Boston bomber Tsarnaev’s death sentence appeal to be heard by Supreme Court

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The U.S. Supreme Court on Monday agreed to hear the federal government's bid to reinstate Boston Marathon bomber Dzhokhar Tsarnaev's death sentence for helping carry out the 2013 attack that killed three people and wounded more than 260 others.

In Barr's final days as attorney general, the government began federal executions for the first time in decades, executing 13 inmates in his last six months in office.

While prosecution under former President Barack Obama chose to seek a death sentence, President Joe Biden publicly committed to ending capital punishment in the US during his initial run for the 2020 Democrat presidential nomination.

The case won't be heard until the springtime (NZ), and it's unclear how the new administration will approach Tsarnaev's case.

The appeals panel said the judge who presided over Tsarnaev's trial had rejected the defense team's request for a more distant trial venue, where prospective jurors might be less likely to be biased against Tsarnaev.

White House press secretary Jen Psaki told reporters Biden "has grave concerns about whether capital punishment as now implemented is consistent with the values that are fundamental to our sense of justice and fairness", and "has also expressed his horror at the events of that day and Tsarnaev's actions".

Tsarnaev, now 27 years old, and his older brother, Tamerlan, precipitated five days of panic in Boston when they detonated two homemade pressure-cooker bombs at the marathon's finish line on April 15, 2013, and then tried to flee the city.

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On the run, the two also killed a policeman.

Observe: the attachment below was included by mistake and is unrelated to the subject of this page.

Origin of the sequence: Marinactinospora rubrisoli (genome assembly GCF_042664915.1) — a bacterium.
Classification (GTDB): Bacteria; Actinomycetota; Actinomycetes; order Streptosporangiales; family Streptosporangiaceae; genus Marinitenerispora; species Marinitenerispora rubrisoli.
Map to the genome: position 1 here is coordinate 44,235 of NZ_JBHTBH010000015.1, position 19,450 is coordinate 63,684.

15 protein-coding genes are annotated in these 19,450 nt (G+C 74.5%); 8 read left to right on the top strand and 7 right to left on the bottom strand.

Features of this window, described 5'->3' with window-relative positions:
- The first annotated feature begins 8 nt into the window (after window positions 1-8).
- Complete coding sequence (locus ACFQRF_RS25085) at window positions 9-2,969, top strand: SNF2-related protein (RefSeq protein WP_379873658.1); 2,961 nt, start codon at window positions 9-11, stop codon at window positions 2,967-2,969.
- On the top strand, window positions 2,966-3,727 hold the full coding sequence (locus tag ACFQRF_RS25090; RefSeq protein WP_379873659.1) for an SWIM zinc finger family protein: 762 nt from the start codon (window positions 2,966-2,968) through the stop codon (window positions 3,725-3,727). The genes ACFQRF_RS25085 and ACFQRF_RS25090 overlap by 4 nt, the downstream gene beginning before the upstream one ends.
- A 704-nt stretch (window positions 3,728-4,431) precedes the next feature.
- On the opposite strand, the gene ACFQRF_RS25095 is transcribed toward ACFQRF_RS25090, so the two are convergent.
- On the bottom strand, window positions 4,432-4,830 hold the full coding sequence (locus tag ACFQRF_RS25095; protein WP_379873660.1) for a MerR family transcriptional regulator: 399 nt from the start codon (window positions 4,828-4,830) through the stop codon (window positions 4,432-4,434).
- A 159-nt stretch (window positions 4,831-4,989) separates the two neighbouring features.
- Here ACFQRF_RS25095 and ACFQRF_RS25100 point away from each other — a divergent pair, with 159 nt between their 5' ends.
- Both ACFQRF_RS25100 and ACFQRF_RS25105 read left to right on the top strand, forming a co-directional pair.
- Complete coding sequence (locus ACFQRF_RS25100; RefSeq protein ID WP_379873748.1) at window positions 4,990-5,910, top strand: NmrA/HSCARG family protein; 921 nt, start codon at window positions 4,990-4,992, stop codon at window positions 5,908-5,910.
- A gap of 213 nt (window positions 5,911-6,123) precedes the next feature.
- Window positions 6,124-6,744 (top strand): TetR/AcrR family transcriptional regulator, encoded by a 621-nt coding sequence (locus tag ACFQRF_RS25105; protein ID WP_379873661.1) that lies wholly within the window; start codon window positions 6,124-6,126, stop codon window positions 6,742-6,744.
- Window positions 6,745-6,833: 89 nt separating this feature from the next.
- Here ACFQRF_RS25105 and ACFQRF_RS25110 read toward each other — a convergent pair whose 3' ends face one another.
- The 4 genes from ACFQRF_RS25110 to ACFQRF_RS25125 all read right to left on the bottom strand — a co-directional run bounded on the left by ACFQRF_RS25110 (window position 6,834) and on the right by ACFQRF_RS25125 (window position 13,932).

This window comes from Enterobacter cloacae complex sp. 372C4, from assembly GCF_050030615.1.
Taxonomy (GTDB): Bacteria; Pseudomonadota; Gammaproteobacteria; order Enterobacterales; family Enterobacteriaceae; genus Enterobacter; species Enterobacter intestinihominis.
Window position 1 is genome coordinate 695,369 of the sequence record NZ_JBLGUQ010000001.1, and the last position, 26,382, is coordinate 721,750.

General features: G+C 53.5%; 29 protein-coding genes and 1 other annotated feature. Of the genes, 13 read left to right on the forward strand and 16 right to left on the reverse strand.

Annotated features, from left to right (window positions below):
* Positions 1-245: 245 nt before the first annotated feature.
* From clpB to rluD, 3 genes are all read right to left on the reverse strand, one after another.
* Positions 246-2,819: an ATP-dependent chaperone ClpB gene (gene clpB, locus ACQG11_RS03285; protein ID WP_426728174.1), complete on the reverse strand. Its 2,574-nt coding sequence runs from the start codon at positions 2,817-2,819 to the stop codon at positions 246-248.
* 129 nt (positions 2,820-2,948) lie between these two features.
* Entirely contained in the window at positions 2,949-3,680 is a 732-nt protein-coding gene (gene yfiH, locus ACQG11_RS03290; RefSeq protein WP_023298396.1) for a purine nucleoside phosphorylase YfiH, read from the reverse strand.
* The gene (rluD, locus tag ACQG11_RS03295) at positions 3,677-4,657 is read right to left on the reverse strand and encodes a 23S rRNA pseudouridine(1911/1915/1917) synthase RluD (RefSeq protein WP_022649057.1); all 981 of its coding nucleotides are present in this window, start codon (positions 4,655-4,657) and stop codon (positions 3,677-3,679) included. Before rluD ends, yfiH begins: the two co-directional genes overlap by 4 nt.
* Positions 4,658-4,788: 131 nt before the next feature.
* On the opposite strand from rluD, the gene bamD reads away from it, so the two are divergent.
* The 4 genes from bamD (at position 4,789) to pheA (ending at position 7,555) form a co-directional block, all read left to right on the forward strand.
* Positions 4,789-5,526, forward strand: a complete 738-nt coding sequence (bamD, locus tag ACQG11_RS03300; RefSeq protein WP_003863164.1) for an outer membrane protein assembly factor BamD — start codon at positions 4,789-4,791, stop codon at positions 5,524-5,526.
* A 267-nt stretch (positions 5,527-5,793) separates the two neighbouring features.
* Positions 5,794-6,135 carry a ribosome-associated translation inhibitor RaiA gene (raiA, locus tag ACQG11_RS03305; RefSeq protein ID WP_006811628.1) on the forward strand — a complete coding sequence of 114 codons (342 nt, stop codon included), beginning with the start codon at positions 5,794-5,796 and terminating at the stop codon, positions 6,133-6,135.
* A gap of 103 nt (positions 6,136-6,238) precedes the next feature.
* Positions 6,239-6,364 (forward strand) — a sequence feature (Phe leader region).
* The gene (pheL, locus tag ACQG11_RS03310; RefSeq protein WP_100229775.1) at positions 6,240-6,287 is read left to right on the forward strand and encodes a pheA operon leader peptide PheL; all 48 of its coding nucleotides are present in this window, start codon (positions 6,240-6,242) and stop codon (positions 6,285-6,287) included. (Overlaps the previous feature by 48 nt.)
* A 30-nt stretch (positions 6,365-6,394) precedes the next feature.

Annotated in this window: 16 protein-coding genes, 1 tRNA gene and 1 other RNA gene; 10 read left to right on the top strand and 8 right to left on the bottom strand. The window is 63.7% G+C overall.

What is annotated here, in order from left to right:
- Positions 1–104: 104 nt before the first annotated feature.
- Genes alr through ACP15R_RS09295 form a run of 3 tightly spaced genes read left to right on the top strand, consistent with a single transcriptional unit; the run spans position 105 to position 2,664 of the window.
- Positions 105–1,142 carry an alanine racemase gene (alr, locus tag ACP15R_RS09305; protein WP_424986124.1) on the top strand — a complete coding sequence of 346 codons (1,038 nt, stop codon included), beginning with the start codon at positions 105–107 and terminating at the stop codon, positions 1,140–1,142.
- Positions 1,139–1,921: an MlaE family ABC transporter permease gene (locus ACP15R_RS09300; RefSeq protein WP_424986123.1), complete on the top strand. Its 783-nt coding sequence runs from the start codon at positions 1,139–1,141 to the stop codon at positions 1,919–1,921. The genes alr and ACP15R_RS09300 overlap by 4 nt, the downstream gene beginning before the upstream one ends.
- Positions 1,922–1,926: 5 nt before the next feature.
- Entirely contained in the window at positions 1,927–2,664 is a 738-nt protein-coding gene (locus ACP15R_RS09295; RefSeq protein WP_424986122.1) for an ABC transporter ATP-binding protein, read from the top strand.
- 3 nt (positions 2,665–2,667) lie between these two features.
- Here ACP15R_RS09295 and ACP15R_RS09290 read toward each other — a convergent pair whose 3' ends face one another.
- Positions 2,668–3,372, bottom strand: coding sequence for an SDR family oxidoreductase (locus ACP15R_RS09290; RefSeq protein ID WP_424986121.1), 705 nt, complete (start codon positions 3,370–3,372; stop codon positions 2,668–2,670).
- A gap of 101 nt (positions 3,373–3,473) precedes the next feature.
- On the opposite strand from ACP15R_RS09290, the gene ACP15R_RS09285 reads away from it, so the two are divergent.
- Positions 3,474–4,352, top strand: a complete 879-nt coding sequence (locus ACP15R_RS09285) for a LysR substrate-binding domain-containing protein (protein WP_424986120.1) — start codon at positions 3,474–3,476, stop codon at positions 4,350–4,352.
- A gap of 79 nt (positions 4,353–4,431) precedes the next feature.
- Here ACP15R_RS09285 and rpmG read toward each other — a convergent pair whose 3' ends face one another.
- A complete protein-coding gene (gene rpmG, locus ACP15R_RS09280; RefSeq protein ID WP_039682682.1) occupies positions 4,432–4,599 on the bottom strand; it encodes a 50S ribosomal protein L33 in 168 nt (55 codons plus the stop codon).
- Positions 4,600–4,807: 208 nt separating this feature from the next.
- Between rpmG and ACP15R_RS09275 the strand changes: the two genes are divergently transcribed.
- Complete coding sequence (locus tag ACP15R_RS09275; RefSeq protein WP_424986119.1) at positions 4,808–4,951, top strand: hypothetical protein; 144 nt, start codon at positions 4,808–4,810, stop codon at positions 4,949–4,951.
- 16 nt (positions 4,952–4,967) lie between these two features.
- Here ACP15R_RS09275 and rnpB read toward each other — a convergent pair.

The 2013 bombing, which Tsarnaev carried out with his brother Tamerlan, killed three people and injured 264 others. Dzhokhar Tsarnaev is in federal prison in Colorado.

The U.S. Court of Appeals for the First Circuit in July held that Judge George O'Toole of the U.S. District Court in MA did not properly vet whether Tsarnaev's jury - which sat less than 20 miles away from the site where the bombs went off - was tainted by pre-trial news reporting about the case. Restaurant manager Krystle Campbell, 29, was also killed.

The case was appealed on issues of alleged trial irregularities including in the jury.

According to Thompson, the trial court's error stemmed from the voir dire questions asked of the potential jurors, by not having them elaborate on what they already knew about the case.

Prosecutors said that if the ruling stands, it would have to retry the death penalty phase of the case and "victims will have to once again take the stand to describe the horrors that respondent inflicted on them".

The Justice Department moved quickly to appeal, asking the Supreme Court to hear and decide the case by the end of its current term, in early summer. The appeals court upheld all but a few of his convictions.

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